The retraction settings for Ender 3 printers are paramount for printer protection and preventing filament damage. Maximum retraction count allows you to adjust the number the teethed-gear can dig into a specific piece of filament. The implication is that the retraction count represents the number of retractions that occur over a specific piece of filament. If the filament retracts and primes too many times, it can get damaged. Therefore, setting the retraction count involves getting the right figure of retractions that happens on a particular filament size. It’s recommended to begin with a lower retraction count such as 5mm and keep on adjusting until you get your desired results.

Minimum extrusion distance window (MEDW) is the length of the piece of filament that is exposed to a specific number of retractions. For instance, a setting of 5mm Maximum retraction count over a MEDW of 10mm implies that a 10mm piece of filament will only allow a total count of 5 retractions.

The general rule of the thumb is to start with a low setting and increase or decrease until you obtain the desired results. Fundamentally, you will be looking for the lowest range to reduce the stringing effect.

Recommended retraction settings for printing miniatures with an Ender 3 (Pro / v2)

Begin by setting the Combing Mode ON and set it to “within Infill.” Enabling the combing mode is essential to avoid stringing since it makes the object look undesirable. This setting gives four options, but for miniatures, the recommendation is to have it set at “within the infill.”

The next setting involves having the right retraction distance and speed. For the retraction distance, you will find 6mm as the most favorable at a retraction speed of 45mm per second-but you can adjust to your desired results.

For printing miniatures, set your maximum retraction count at 10 and the minimum extrusion distance window at 10mm. You should also consider disabling your Z-hop calibration as it is a source of increased stringing. Most importantly, follow the manufacturer’s guidelines on how to set the various parameters to ensure you get the best retraction function from the machine and avoid stringing.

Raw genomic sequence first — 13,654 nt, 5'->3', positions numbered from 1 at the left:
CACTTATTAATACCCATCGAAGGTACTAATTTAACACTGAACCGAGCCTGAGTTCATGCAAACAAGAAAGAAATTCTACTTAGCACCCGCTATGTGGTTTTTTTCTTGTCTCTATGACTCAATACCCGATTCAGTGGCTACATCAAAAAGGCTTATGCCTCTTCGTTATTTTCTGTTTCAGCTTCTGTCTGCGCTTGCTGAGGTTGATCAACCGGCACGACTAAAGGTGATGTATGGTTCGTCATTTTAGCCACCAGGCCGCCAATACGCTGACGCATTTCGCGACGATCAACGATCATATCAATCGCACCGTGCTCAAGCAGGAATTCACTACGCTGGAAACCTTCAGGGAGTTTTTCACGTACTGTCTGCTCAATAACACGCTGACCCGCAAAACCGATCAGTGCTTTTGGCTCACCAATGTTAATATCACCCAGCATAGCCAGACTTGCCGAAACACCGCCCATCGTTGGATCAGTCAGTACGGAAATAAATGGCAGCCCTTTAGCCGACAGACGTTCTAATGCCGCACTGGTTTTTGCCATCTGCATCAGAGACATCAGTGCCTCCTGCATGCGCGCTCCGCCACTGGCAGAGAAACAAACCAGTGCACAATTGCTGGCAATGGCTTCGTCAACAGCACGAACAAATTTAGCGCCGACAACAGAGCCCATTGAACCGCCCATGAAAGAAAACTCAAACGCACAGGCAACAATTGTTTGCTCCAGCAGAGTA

Retraction and stringing calibration tests

3D printing experiences a major challenge through stringing. The correct working effect for a printer is to use the correct settings that will allow the machine to print without dripping any filament that will ruin the appearance of the final product. Correct retraction and stringing calibration help avoid this challenge of extruding molten plastic for the desired output.  The following three calibration tests are fundamental for a positive 3D printing effect.

Temperature tower

Ender 3 Retraction Settings: Why and How to Use Them?

Temperature is an essential factor since 3D printing relies on molten plastic. When the temperatures are too high, the nozzle will have less viscosity increasing the filament flow. When this molten plastic escapes from the nozzle, it coats the 3D printed model creating damage. For Ender 3 pro, the best temperature settings should increase by 50C in a well-defined layer. You will achieve this varying temperature calibration by clicking on “Things Files” to generate G-code as opposed to using the slicer program.

Basic stringing test

You achieve the basic stringing test after calibrating the temperature and disabling the retraction from the slicer. After disabling the retractions, print the file image that looks like two cylindrical rods standing on a flat object and check the results. The file will appear to have some hairs between the two rods. Enable the retractions and then re-print the file again. The results of these two files give you the reason to adjust your retraction speed and retraction distance.

Make the adjustments until the two cylindrical rods appear clear without hairs between them.

Retraction calibration tool

The final retraction and stringing calibration test are the retraction calibration tool. The calibration tool is used to generate the appropriate G-Code as per the parameters used for the specific printer. It is recommended to begin with the default settings before adjusting the calibration tool. From this Ender 3 V2 review, you can tell that previous users have had an easy time calibrating the machine to produce the desired results.